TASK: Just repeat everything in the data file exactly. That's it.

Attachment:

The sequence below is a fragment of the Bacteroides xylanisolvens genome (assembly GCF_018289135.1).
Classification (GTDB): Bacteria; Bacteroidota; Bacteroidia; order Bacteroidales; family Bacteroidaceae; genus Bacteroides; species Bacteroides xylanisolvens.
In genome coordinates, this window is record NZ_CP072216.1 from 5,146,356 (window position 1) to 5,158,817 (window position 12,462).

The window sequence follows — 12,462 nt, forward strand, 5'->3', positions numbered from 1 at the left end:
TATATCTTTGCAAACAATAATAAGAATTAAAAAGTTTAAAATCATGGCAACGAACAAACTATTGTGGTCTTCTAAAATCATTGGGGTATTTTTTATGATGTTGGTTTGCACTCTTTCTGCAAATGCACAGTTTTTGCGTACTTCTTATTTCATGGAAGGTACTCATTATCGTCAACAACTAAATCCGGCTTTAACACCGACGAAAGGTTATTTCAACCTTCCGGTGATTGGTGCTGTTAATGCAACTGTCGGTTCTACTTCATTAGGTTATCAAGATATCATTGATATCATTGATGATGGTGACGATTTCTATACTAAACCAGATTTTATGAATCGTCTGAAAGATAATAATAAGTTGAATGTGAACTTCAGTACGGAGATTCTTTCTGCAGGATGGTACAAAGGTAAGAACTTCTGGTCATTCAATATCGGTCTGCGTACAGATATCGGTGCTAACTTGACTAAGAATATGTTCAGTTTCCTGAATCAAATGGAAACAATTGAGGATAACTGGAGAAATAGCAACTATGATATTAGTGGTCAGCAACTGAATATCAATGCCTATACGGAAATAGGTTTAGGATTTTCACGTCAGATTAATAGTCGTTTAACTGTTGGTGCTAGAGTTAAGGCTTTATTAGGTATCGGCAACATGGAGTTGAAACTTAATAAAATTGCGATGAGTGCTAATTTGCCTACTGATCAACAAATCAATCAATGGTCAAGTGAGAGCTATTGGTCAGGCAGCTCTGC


The sequence below is a fragment of the Bacteroides xylanisolvens genome (assembly GCF_018289135.1).
Classification (GTDB): Bacteria; Bacteroidota; Bacteroidia; order Bacteroidales; family Bacteroidaceae; genus Bacteroides; species Bacteroides xylanisolvens.
In genome coordinates, this window is record NZ_CP072216.1 from 5,146,356 (window position 1) to 5,158,817 (window position 12,462).

The window sequence follows — 12,462 nt, forward strand, 5'->3', positions numbered from 1 at the left end:
TATATCTTTGCAAACAATAATAAGAATTAAAAAGTTTAAAATCATGGCAACGAACAAACTATTGTGGTCTTCTAAAATCATTGGGGTATTTTTTATGATGTTGGTTTGCACTCTTTCTGCAAATGCACAGTTTTTGCGTACTTCTTATTTCATGGAAGGTACTCATTATCGTCAACAACTAAATCCGGCTTTAACACCGACGAAAGGTTATTTCAACCTTCCGGTGATTGGTGCTGTTAATGCAACTGTCGGTTCTACTTCATTAGGTTATCAAGATATCATTGATATCATTGATGATGGTGACGATTTCTATACTAAACCAGATTTTATGAATCGTCTGAAAGATAATAATAAGTTGAATGTGAACTTCAGTACGGAGATTCTTTCTGCAGGATGGTACAAAGGTAAGAACTTCTGGTCATTCAATATCGGTCTGCGTACAGATATCGGTGCTAACTTGACTAAGAATATGTTCAGTTTCCTGAATCAAATGGAAACAATTGAGGATAACTGGAGAAATAGCAACTATGATATTAGTGGTCAGCAACTGAATATCAATGCCTATACGGAAATAGGTTTAGGATTTTCACGTCAGATTAATAGTCGTTTAACTGTTGGTGCTAGAGTTAAGGCTTTATTAGGTATCGGCAACATGGAGTTGAAACTTAATAAAATTGCGATGAGTGCTAATTTGCCTACTGATCAACAAATCAATCAATGGTCAAGTGAGAGCTATTGGTCAGGCAGCTCTGC